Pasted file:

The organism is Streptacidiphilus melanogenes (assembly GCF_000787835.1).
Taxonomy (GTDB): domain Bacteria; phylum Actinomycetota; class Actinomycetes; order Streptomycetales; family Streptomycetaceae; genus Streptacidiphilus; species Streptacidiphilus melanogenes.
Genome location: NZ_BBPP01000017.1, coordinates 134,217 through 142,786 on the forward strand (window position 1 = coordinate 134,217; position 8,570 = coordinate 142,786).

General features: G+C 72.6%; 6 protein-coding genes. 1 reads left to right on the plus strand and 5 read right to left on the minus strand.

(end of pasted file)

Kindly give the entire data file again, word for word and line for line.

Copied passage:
The organism is Streptacidiphilus melanogenes (assembly GCF_000787835.1).
Taxonomy (GTDB): domain Bacteria; phylum Actinomycetota; class Actinomycetes; order Streptomycetales; family Streptomycetaceae; genus Streptacidiphilus; species Streptacidiphilus melanogenes.
Genome location: NZ_BBPP01000017.1, coordinates 134,217 through 142,786 on the forward strand (window position 1 = coordinate 134,217; position 8,570 = coordinate 142,786).

General features: G+C 72.6%; 6 protein-coding genes. 1 reads left to right on the plus strand and 5 read right to left on the minus strand.